With a natural advantage as an active population, the key catalyst to our economic growth for the generations ahead is to equip the youth of the nation with as much opportunities and freedom as possible. And if they are to create businesses that scale up to be multi-billion dollar companies, then they would undoubtedly need a level playing field. The same level playing field that garage start-ups of the Silicon Valley enjoyed. Apple, Google, Yahoo, YouTube – the list could go on and on. And we haven’t gotten to the investment circle just yet. The basic access to the internet, which has been expressed vocally, and through numerous campaigns globally, is the need of the hour.

At the risk of using a cliché, the internet isn’t technology anymore. It’s an ecosystem, a platform for ambitious minds to thrive and exploit a billion opportunities. Times are changing and the internet isn’t just for learning, leisure or entertainment. Internet is undeniably the source for livelihood for millions. It may come across as luxury for leisure, or a far-fetched need much lower in priority.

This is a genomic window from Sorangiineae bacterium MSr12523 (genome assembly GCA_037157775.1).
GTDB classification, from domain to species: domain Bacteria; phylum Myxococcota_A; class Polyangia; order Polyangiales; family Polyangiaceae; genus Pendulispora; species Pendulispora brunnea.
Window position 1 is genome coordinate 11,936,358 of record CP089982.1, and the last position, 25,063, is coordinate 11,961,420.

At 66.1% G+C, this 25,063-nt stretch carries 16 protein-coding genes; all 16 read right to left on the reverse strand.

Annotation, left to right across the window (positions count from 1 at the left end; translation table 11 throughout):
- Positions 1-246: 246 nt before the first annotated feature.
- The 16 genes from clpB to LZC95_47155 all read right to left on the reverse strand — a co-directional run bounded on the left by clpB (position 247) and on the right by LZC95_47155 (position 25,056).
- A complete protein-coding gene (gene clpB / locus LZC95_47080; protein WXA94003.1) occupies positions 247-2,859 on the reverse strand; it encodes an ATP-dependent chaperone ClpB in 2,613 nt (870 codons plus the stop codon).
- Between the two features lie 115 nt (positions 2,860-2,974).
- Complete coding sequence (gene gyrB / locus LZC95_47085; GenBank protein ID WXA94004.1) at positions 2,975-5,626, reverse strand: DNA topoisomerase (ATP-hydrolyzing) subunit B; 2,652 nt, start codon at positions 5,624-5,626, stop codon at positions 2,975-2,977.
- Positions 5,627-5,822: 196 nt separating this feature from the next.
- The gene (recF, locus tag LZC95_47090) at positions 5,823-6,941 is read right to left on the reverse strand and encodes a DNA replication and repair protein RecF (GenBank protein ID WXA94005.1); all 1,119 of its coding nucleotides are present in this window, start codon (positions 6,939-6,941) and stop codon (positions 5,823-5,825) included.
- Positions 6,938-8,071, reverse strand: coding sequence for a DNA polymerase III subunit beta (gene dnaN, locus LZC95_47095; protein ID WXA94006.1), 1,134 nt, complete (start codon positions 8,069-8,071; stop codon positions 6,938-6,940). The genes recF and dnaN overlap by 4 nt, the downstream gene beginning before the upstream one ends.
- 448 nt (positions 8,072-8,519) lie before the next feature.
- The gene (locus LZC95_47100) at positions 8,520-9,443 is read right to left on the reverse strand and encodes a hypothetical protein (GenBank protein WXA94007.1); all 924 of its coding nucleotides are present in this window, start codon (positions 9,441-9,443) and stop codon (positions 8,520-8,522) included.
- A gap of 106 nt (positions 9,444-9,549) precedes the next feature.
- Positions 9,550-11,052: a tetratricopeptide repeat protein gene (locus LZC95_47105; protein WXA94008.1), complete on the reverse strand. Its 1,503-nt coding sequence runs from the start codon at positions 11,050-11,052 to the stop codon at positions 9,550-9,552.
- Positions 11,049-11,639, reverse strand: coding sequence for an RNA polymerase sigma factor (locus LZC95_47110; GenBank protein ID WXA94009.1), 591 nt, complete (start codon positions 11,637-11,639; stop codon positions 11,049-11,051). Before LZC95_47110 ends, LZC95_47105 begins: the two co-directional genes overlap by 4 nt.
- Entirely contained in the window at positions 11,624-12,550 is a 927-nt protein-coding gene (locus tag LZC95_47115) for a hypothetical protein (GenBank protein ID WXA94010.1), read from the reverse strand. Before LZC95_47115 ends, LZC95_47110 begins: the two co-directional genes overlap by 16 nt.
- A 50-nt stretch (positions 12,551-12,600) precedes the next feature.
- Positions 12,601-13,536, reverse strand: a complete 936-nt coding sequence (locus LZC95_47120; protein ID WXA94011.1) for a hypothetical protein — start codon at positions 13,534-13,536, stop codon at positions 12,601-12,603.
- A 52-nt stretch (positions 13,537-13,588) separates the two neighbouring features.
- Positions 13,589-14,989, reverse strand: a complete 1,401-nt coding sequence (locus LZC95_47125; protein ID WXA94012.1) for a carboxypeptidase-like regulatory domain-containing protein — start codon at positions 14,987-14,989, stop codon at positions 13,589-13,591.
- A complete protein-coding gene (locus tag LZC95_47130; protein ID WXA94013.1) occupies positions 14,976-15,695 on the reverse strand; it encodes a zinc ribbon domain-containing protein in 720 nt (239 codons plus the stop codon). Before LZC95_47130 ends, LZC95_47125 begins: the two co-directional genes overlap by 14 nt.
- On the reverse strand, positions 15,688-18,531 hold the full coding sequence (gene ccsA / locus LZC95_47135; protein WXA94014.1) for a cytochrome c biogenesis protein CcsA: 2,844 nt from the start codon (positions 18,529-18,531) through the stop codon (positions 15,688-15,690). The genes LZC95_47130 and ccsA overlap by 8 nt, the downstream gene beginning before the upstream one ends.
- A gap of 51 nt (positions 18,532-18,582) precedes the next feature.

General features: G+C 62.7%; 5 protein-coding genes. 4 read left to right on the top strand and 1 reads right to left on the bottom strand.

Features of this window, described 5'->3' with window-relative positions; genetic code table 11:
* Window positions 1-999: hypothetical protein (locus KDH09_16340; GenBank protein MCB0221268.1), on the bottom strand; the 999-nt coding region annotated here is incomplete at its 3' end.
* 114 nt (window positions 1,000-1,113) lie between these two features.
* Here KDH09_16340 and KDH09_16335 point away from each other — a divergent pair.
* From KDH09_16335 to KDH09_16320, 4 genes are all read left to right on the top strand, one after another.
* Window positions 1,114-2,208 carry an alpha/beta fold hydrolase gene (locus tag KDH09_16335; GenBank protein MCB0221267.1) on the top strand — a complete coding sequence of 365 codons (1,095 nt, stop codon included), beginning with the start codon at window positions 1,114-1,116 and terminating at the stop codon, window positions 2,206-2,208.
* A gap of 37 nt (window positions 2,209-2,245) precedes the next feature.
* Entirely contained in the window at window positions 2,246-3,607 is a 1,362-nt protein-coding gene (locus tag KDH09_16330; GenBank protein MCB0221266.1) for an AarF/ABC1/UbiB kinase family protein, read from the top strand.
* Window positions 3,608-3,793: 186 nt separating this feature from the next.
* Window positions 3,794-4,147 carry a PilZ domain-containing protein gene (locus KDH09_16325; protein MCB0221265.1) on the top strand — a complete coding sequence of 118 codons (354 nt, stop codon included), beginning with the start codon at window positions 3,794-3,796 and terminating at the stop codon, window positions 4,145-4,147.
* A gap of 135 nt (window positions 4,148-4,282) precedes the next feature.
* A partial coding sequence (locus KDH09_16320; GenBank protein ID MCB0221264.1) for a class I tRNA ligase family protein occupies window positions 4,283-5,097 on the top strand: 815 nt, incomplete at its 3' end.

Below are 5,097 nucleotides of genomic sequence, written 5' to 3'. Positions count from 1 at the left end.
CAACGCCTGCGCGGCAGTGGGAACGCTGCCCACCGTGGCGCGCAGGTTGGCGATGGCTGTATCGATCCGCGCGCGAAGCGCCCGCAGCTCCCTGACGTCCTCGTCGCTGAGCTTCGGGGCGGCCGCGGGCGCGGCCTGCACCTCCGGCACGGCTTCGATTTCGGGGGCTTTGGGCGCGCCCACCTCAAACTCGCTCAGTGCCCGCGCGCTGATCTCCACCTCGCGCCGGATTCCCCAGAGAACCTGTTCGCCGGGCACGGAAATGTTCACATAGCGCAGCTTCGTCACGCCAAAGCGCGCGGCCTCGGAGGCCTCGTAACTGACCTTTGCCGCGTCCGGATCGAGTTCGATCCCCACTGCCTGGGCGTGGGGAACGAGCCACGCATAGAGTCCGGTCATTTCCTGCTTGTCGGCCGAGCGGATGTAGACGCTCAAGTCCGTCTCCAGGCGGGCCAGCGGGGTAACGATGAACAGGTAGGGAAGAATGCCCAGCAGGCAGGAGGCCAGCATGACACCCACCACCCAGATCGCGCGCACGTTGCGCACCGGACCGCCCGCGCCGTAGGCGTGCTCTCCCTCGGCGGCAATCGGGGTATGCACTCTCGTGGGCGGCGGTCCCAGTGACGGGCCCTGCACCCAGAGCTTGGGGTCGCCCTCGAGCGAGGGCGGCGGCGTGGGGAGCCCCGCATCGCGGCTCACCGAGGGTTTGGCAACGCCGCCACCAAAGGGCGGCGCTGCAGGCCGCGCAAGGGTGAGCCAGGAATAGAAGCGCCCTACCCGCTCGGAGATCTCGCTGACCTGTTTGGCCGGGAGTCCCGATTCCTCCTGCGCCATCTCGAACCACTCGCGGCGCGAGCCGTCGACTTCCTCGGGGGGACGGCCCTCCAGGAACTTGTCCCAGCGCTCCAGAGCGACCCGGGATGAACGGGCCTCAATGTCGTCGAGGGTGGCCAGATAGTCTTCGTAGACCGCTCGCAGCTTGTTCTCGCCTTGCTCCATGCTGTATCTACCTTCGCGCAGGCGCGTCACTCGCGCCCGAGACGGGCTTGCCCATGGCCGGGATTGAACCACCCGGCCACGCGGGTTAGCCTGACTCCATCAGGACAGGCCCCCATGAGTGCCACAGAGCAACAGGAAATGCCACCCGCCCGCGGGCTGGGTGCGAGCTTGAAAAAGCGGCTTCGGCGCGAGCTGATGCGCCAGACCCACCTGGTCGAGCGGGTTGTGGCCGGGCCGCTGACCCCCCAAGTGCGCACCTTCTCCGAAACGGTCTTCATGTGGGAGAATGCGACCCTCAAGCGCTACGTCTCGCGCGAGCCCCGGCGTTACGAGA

But if the internet is used the way it is supposed to, it could bring in roti, kapda, and makaan in the lives of a billion citizens in India. Interestingly, that’s exactly what every government of the land aspires to do. Entrepreneurs such as Vijay Shekhar Sharma have stood up for the right of citizens like them who have been able to scale up and become billion dollar businesses. In addition, founders of start-ups including Zomato and Cleartrip also wrote to the PM urging him to ‘save the internet’. It wouldn’t be fair to restrict the proponents of a free and fair internet to a select few names.

It’s been encouraging to see TRAI stand up to Facebook while dealing with it on the issue of Free Basics. And with the PM’s office expressing its dissatisfaction, it’s a clear indication that the voice of citizens are being heard loud and clear.

For more stories on technology, visit Tech2 (tech.firstpost.com)